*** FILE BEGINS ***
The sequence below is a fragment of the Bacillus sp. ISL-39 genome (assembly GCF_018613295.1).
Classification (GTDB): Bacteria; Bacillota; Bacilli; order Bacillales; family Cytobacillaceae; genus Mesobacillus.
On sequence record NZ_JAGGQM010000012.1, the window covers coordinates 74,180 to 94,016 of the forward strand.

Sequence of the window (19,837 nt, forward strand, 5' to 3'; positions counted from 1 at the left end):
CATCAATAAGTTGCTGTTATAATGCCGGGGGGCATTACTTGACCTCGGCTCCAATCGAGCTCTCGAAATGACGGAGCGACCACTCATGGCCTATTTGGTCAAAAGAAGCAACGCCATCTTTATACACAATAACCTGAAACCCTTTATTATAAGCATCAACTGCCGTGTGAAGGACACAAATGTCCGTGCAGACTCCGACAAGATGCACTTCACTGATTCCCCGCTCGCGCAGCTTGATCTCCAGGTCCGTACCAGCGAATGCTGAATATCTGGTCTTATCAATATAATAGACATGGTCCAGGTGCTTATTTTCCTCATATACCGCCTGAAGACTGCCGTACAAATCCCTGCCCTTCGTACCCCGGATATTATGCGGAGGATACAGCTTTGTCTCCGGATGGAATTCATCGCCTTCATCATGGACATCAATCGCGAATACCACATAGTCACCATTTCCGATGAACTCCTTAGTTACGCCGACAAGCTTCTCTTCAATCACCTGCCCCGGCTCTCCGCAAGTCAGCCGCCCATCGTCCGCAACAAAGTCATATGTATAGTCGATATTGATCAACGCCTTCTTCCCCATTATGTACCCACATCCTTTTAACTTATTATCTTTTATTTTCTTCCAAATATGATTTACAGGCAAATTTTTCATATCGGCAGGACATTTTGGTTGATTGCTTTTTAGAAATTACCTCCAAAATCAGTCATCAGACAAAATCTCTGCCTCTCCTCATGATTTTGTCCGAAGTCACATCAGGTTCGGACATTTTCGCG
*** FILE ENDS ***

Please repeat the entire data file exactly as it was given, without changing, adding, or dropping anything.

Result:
The sequence below is a fragment of the Bacillus sp. ISL-39 genome (assembly GCF_018613295.1).
Classification (GTDB): Bacteria; Bacillota; Bacilli; order Bacillales; family Cytobacillaceae; genus Mesobacillus.
On sequence record NZ_JAGGQM010000012.1, the window covers coordinates 74,180 to 94,016 of the forward strand.

Sequence of the window (19,837 nt, forward strand, 5' to 3'; positions counted from 1 at the left end):
CATCAATAAGTTGCTGTTATAATGCCGGGGGGCATTACTTGACCTCGGCTCCAATCGAGCTCTCGAAATGACGGAGCGACCACTCATGGCCTATTTGGTCAAAAGAAGCAACGCCATCTTTATACACAATAACCTGAAACCCTTTATTATAAGCATCAACTGCCGTGTGAAGGACACAAATGTCCGTGCAGACTCCGACAAGATGCACTTCACTGATTCCCCGCTCGCGCAGCTTGATCTCCAGGTCCGTACCAGCGAATGCTGAATATCTGGTCTTATCAATATAATAGACATGGTCCAGGTGCTTATTTTCCTCATATACCGCCTGAAGACTGCCGTACAAATCCCTGCCCTTCGTACCCCGGATATTATGCGGAGGATACAGCTTTGTCTCCGGATGGAATTCATCGCCTTCATCATGGACATCAATCGCGAATACCACATAGTCACCATTTCCGATGAACTCCTTAGTTACGCCGACAAGCTTCTCTTCAATCACCTGCCCCGGCTCTCCGCAAGTCAGCCGCCCATCGTCCGCAACAAAGTCATATGTATAGTCGATATTGATCAACGCCTTCTTCCCCATTATGTACCCACATCCTTTTAACTTATTATCTTTTATTTTCTTCCAAATATGATTTACAGGCAAATTTTTCATATCGGCAGGACATTTTGGTTGATTGCTTTTTAGAAATTACCTCCAAAATCAGTCATCAGACAAAATCTCTGCCTCTCCTCATGATTTTGTCCGAAGTCACATCAGGTTCGGACATTTTCGCG